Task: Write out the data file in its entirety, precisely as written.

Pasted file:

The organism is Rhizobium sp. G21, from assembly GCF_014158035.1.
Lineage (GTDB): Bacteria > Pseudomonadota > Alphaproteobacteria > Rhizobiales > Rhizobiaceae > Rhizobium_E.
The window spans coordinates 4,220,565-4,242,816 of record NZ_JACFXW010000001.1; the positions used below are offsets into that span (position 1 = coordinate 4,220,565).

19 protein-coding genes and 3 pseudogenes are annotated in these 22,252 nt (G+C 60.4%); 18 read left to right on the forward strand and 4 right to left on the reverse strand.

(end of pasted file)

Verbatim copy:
The organism is Rhizobium sp. G21, from assembly GCF_014158035.1.
Lineage (GTDB): Bacteria > Pseudomonadota > Alphaproteobacteria > Rhizobiales > Rhizobiaceae > Rhizobium_E.
The window spans coordinates 4,220,565-4,242,816 of record NZ_JACFXW010000001.1; the positions used below are offsets into that span (position 1 = coordinate 4,220,565).

19 protein-coding genes and 3 pseudogenes are annotated in these 22,252 nt (G+C 60.4%); 18 read left to right on the forward strand and 4 right to left on the reverse strand.